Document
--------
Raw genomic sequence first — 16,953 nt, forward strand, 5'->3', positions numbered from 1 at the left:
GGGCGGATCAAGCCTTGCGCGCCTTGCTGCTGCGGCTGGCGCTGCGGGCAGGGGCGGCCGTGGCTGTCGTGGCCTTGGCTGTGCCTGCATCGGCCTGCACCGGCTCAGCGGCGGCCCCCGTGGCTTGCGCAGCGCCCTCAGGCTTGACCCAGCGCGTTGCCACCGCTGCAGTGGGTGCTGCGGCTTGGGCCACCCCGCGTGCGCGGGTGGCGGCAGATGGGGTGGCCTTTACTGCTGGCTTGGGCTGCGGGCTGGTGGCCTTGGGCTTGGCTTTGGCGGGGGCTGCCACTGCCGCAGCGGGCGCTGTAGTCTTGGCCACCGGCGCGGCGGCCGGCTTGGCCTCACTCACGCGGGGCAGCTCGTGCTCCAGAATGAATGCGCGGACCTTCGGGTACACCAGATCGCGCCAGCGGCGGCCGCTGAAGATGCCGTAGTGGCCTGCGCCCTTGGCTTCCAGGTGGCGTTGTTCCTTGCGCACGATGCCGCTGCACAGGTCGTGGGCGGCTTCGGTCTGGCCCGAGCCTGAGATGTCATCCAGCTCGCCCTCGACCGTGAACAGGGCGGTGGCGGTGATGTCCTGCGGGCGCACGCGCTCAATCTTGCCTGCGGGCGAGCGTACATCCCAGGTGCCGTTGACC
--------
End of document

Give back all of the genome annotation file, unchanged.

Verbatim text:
Raw genomic sequence first — 16,953 nt, forward strand, 5'->3', positions numbered from 1 at the left:
GGGCGGATCAAGCCTTGCGCGCCTTGCTGCTGCGGCTGGCGCTGCGGGCAGGGGCGGCCGTGGCTGTCGTGGCCTTGGCTGTGCCTGCATCGGCCTGCACCGGCTCAGCGGCGGCCCCCGTGGCTTGCGCAGCGCCCTCAGGCTTGACCCAGCGCGTTGCCACCGCTGCAGTGGGTGCTGCGGCTTGGGCCACCCCGCGTGCGCGGGTGGCGGCAGATGGGGTGGCCTTTACTGCTGGCTTGGGCTGCGGGCTGGTGGCCTTGGGCTTGGCTTTGGCGGGGGCTGCCACTGCCGCAGCGGGCGCTGTAGTCTTGGCCACCGGCGCGGCGGCCGGCTTGGCCTCACTCACGCGGGGCAGCTCGTGCTCCAGAATGAATGCGCGGACCTTCGGGTACACCAGATCGCGCCAGCGGCGGCCGCTGAAGATGCCGTAGTGGCCTGCGCCCTTGGCTTCCAGGTGGCGTTGTTCCTTGCGCACGATGCCGCTGCACAGGTCGTGGGCGGCTTCGGTCTGGCCCGAGCCTGAGATGTCATCCAGCTCGCCCTCGACCGTGAACAGGGCGGTGGCGGTGATGTCCTGCGGGCGCACGCGCTCAATCTTGCCTGCGGGCGAGCGTACATCCCAGGTGCCGTTGACC